KABUL • The Afghan authorities said yesterday they had foiled a plan by the Islamic State in Iraq and Syria (ISIS) group to assassinate the top US envoy in Kabul, as a wave of targeted killings continues to rock the country.
Intelligence officers dismantled a four-member ISIS cell in the eastern province of Nangarhar that had planned to murder Mr Ross Wilson and Afghan officials, the National Directorate of Security (NDS) said.
Mr Wilson, US Charge d'Affaires in Kabul, has condemned a series of assassinations in the capital and other cities of prominent Afghans including journalists, activists and politicians in recent months.
"The main assassin and facilitator of the cell, Abdul Wahed, had planned to assassinate the US ambassador in Afghanistan as well as some high-ranking Afghan officials," the NDS said in a statement. "Their plan was foiled with their arrest."
The NDS did not offer further details and the United States embassy in Kabul did not respond to requests for comment.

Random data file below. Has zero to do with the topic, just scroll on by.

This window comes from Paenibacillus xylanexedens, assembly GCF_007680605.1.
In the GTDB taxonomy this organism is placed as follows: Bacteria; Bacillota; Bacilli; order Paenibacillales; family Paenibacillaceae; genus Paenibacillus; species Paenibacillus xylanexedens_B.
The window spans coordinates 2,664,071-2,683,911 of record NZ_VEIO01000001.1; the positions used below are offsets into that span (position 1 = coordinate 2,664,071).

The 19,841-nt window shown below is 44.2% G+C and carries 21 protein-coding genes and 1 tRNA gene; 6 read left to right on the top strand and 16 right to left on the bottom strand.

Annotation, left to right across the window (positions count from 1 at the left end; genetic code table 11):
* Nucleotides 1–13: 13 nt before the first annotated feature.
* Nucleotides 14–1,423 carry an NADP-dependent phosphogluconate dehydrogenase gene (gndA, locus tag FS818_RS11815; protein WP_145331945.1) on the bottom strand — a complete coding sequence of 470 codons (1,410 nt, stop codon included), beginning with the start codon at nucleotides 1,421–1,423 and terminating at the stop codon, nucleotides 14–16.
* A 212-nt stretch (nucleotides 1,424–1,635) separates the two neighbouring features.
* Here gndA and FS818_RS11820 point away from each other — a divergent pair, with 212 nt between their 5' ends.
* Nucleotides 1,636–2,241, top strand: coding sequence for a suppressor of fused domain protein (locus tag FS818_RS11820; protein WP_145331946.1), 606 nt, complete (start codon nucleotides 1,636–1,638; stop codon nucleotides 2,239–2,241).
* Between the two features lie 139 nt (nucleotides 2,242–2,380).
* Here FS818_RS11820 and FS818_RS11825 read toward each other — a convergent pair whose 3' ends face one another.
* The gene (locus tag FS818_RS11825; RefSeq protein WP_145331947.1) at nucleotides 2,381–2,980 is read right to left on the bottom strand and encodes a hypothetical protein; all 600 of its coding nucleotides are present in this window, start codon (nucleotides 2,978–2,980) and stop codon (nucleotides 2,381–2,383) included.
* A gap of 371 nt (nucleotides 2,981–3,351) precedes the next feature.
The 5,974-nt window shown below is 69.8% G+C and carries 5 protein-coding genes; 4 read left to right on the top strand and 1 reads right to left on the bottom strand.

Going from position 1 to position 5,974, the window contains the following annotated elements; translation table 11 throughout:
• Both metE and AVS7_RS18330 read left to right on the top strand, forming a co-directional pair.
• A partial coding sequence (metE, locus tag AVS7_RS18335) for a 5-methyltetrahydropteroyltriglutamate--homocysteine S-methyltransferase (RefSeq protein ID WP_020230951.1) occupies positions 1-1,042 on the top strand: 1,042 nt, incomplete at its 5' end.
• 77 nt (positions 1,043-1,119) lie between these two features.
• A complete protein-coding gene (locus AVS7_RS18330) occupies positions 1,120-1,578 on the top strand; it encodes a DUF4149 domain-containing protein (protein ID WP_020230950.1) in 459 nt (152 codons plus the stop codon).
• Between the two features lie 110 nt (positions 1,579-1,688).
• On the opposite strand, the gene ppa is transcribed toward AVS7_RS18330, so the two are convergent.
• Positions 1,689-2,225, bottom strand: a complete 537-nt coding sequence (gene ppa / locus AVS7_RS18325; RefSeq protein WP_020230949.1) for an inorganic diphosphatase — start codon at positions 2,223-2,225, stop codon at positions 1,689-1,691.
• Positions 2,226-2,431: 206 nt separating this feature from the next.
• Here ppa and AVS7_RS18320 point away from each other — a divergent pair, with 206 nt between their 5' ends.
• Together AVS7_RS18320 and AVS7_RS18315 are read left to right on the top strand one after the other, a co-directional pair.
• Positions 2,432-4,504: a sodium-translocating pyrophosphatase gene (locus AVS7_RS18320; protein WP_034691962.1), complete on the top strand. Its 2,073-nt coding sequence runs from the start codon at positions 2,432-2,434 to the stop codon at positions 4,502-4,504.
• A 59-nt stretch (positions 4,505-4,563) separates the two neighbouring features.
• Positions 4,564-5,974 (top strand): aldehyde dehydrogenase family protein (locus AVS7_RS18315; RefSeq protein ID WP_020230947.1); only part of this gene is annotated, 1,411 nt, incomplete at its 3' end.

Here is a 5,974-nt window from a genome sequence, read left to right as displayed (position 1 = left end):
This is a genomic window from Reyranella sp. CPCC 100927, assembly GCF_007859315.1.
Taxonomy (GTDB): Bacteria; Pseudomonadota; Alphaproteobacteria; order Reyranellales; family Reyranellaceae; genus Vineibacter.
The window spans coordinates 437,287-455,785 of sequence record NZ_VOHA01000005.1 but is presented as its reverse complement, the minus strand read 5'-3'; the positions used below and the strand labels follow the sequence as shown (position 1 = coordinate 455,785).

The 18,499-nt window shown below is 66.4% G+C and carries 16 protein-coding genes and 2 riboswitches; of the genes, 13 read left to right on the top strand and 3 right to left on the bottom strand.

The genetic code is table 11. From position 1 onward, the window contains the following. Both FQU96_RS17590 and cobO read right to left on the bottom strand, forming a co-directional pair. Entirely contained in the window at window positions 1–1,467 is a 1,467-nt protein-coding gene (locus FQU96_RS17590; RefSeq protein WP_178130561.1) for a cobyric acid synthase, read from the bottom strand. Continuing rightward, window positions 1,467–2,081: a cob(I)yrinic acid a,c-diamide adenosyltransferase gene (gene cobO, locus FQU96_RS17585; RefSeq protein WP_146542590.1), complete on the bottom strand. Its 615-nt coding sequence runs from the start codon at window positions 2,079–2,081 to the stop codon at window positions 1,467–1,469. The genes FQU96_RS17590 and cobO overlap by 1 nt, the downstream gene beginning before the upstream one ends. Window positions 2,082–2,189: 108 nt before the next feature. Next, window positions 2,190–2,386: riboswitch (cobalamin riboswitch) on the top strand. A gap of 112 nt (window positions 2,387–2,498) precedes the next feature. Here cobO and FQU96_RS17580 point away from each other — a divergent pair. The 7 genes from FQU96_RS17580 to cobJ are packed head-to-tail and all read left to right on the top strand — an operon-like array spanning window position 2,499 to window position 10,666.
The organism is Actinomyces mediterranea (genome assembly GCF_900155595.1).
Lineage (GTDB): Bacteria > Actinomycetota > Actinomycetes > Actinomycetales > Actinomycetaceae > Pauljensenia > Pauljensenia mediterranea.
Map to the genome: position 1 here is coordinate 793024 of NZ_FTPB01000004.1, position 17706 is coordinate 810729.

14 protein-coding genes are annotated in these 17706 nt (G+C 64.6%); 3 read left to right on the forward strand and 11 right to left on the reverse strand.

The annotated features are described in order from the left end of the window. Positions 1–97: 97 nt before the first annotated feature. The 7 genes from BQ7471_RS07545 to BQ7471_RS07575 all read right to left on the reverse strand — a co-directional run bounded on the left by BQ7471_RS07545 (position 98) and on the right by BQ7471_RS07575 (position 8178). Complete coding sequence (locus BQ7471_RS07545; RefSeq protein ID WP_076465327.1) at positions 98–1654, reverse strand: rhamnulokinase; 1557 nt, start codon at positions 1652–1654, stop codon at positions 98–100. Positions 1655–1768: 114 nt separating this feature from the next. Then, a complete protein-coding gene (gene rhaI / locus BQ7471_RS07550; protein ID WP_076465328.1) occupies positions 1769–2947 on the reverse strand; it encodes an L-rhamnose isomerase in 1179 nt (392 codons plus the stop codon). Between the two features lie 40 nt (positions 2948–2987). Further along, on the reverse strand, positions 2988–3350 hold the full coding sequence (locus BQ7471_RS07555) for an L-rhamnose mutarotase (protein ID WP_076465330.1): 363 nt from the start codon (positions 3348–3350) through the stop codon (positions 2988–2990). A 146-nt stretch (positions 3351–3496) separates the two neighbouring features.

In recent months, deadly violence has rocked Afghanistan, including the new trend of targeted killings of prominent Afghans which have sown fear and chaos despite the Taleban and government engaging in peace talks.
Last week, the US military blamed the terror group for these largely unclaimed killings, though some have been claimed by ISIS.
Over the years, ISIS has claimed several deadly attacks in Nangarhar, once the bastion of the militant group in the country.
In a separate incident yesterday, three Afghan female soldiers were shot dead in the northern city of Mazar-i-Sharif. Two gunmen opened fire on a vehicle carrying the troops to work, said army spokesman Hanif Rezayee.
Two soldiers died at the scene and one died later in hospital, he said, adding that another military servicewoman and the male driver were wounded in the attack.
No group has so far claimed responsibility.